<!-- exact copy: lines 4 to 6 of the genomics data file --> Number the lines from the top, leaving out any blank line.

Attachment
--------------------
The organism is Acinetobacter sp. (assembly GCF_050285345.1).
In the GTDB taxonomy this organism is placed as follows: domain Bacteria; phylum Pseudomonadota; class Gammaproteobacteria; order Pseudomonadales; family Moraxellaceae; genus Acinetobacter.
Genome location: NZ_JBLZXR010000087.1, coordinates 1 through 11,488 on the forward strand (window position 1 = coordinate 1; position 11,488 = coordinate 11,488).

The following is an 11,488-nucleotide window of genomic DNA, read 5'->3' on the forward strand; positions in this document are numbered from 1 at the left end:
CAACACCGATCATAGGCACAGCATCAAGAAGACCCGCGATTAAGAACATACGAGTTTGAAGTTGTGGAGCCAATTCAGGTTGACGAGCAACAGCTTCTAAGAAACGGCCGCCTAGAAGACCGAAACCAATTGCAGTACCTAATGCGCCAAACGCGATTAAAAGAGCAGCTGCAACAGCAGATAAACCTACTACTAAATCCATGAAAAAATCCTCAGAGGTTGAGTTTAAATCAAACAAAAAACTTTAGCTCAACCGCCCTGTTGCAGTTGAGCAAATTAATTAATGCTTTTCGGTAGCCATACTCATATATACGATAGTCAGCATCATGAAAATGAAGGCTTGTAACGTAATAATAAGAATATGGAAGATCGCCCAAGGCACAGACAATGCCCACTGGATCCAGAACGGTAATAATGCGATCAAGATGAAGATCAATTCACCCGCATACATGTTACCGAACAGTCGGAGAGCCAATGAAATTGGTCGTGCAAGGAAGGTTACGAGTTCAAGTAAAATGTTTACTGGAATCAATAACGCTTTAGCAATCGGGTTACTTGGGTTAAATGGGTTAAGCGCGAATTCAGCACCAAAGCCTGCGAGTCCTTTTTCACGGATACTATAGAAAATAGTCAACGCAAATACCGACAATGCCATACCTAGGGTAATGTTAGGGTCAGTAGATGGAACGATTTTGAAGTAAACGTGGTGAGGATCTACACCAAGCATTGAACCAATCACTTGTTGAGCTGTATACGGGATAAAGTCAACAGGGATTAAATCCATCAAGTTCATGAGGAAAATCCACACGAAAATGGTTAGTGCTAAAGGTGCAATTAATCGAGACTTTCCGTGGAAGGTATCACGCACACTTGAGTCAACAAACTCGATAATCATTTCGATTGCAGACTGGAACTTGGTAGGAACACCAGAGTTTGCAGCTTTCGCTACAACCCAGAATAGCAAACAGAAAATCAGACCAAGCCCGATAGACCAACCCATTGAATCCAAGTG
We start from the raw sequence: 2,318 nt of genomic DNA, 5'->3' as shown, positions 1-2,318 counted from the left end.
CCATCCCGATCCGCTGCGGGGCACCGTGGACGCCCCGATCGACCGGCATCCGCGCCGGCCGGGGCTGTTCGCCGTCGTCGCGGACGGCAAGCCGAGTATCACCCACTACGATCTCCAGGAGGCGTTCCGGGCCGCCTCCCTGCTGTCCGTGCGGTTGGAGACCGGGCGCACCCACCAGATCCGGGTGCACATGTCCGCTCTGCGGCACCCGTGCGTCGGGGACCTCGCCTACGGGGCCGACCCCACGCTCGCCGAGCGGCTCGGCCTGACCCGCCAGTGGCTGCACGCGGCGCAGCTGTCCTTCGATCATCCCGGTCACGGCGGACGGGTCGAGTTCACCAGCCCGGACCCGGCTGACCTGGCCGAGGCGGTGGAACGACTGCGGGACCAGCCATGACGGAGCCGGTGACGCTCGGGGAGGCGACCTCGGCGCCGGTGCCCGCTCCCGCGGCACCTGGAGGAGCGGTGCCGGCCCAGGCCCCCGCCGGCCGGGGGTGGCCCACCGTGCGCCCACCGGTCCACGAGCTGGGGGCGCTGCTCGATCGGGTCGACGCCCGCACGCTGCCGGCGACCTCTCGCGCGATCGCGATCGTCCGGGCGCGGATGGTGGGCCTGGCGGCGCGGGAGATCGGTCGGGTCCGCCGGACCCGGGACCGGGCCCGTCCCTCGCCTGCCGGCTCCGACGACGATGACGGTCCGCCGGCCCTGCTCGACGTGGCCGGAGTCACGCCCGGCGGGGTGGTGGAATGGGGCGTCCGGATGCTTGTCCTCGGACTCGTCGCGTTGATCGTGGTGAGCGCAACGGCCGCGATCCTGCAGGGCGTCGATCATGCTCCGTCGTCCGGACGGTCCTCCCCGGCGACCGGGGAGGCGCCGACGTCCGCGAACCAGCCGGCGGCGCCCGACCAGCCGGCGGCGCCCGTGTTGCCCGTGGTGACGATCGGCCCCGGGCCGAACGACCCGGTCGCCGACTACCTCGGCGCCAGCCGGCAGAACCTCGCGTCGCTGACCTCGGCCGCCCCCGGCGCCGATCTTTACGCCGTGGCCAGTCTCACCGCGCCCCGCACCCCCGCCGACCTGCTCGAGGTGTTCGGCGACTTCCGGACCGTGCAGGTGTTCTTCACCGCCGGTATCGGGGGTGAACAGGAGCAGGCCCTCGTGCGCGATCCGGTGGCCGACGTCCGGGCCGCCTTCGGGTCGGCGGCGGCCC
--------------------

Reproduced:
The following is an 11,488-nucleotide window of genomic DNA, read 5'->3' on the forward strand; positions in this document are numbered from 1 at the left end:
CAACACCGATCATAGGCACAGCATCAAGAAGACCCGCGATTAAGAACATACGAGTTTGAAGTTGTGGAGCCAATTCAGGTTGACGAGCAACAGCTTCTAAGAAACGGCCGCCTAGAAGACCGAAACCAATTGCAGTACCTAATGCGCCAAACGCGATTAAAAGAGCAGCTGCAACAGCAGATAAACCTACTACTAAATCCATGAAAAAATCCTCAGAGGTTGAGTTTAAATCAAACAAAAAACTTTAGCTCAACCGCCCTGTTGCAGTTGAGCAAATTAATTAATGCTTTTCGGTAGCCATACTCATATATACGATAGTCAGCATCATGAAAATGAAGGCTTGTAACGTAATAATAAGAATATGGAAGATCGCCCAAGGCACAGACAATGCCCACTGGATCCAGAACGGTAATAATGCGATCAAGATGAAGATCAATTCACCCGCATACATGTTACCGAACAGTCGGAGAGCCAATGAAATTGGTCGTGCAAGGAAGGTTACGAGTTCAAGTAAAATGTTTACTGGAATCAATAACGCTTTAGCAATCGGGTTACTTGGGTTAAATGGGTTAAGCGCGAATTCAGCACCAAAGCCTGCGAGTCCTTTTTCACGGATACTATAGAAAATAGTCAACGCAAATACCGACAATGCCATACCTAGGGTAATGTTAGGGTCAGTAGATGGAACGATTTTGAAGTAAACGTGGTGAGGATCTACACCAAGCATTGAACCAATCACTTGTTGAGCTGTATACGGGATAAAGTCAACAGGGATTAAATCCATCAAGTTCATGAGGAAAATCCACACGAAAATGGTTAGTGCTAAAGGTGCAATTAATCGAGACTTTCCGTGGAAGGTATCACGCACACTTGAGTCAACAAACTCGATAATCATTTCGATTGCAGACTGGAACTTGGTAGGAACACCAGAGTTTGCAGCTTTCGCTACAACCCAGAATAGCAAACAGAAAATCAGACCAAGCCCGATAGACCAACCCATTGAATCCAAGTG
We start from the raw sequence: 2,318 nt of genomic DNA, 5'->3' as shown, positions 1-2,318 counted from the left end.